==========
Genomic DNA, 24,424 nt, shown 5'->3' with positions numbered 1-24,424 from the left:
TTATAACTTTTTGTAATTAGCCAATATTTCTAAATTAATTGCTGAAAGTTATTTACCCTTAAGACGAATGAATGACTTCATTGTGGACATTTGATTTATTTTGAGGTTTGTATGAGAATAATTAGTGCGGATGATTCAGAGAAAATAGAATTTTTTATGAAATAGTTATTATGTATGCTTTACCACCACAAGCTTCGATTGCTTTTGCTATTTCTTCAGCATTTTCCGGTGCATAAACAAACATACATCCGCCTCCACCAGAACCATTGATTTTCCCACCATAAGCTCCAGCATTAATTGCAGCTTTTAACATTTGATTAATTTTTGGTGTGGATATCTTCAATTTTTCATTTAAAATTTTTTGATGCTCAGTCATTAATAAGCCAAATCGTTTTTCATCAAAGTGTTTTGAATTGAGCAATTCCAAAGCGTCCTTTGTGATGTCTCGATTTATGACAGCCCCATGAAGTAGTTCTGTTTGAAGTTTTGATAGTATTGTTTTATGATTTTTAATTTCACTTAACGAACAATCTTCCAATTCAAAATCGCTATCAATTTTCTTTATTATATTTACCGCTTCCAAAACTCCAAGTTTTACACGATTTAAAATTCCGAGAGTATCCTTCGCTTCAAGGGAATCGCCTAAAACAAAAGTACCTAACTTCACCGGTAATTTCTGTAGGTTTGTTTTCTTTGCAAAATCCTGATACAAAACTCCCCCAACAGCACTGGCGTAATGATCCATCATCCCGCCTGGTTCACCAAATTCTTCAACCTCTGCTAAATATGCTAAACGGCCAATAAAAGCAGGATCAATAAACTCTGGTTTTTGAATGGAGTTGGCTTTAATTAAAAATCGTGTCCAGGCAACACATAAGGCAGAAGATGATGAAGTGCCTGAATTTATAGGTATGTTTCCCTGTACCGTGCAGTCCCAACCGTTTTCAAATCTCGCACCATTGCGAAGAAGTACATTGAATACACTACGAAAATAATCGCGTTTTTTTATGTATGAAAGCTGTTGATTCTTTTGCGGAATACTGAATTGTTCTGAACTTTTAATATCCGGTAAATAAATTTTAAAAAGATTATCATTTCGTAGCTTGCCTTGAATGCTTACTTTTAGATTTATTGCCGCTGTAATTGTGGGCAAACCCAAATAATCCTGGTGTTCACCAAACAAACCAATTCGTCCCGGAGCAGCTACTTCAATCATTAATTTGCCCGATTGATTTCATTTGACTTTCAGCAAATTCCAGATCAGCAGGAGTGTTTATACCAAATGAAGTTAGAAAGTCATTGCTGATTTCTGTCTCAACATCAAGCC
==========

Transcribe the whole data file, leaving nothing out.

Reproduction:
Genomic DNA, 24,424 nt, shown 5'->3' with positions numbered 1-24,424 from the left:
TTATAACTTTTTGTAATTAGCCAATATTTCTAAATTAATTGCTGAAAGTTATTTACCCTTAAGACGAATGAATGACTTCATTGTGGACATTTGATTTATTTTGAGGTTTGTATGAGAATAATTAGTGCGGATGATTCAGAGAAAATAGAATTTTTTATGAAATAGTTATTATGTATGCTTTACCACCACAAGCTTCGATTGCTTTTGCTATTTCTTCAGCATTTTCCGGTGCATAAACAAACATACATCCGCCTCCACCAGAACCATTGATTTTCCCACCATAAGCTCCAGCATTAATTGCAGCTTTTAACATTTGATTAATTTTTGGTGTGGATATCTTCAATTTTTCATTTAAAATTTTTTGATGCTCAGTCATTAATAAGCCAAATCGTTTTTCATCAAAGTGTTTTGAATTGAGCAATTCCAAAGCGTCCTTTGTGATGTCTCGATTTATGACAGCCCCATGAAGTAGTTCTGTTTGAAGTTTTGATAGTATTGTTTTATGATTTTTAATTTCACTTAACGAACAATCTTCCAATTCAAAATCGCTATCAATTTTCTTTATTATATTTACCGCTTCCAAAACTCCAAGTTTTACACGATTTAAAATTCCGAGAGTATCCTTCGCTTCAAGGGAATCGCCTAAAACAAAAGTACCTAACTTCACCGGTAATTTCTGTAGGTTTGTTTTCTTTGCAAAATCCTGATACAAAACTCCCCCAACAGCACTGGCGTAATGATCCATCATCCCGCCTGGTTCACCAAATTCTTCAACCTCTGCTAAATATGCTAAACGGCCAATAAAAGCAGGATCAATAAACTCTGGTTTTTGAATGGAGTTGGCTTTAATTAAAAATCGTGTCCAGGCAACACATAAGGCAGAAGATGATGAAGTGCCTGAATTTATAGGTATGTTTCCCTGTACCGTGCAGTCCCAACCGTTTTCAAATCTCGCACCATTGCGAAGAAGTACATTGAATACACTACGAAAATAATCGCGTTTTTTTATGTATGAAAGCTGTTGATTCTTTTGCGGAATACTGAATTGTTCTGAACTTTTAATATCCGGTAAATAAATTTTAAAAAGATTATCATTTCGTAGCTTGCCTTGAATGCTTACTTTTAGATTTATTGCCGCTGTAATTGTGGGCAAACCCAAATAATCCTGGTGTTCACCAAACAAACCAATTCGTCCCGGAGCAGCTACTTCAATCATTAATTTGCCCGATTGATTTCATTTGACTTTCAGCAAATTCCAGATCAGCAGGAGTGTTTATACCAAATGAAGTTAGAAAGTCATTGCTGATTTCTGTCTCAACATCAAGCC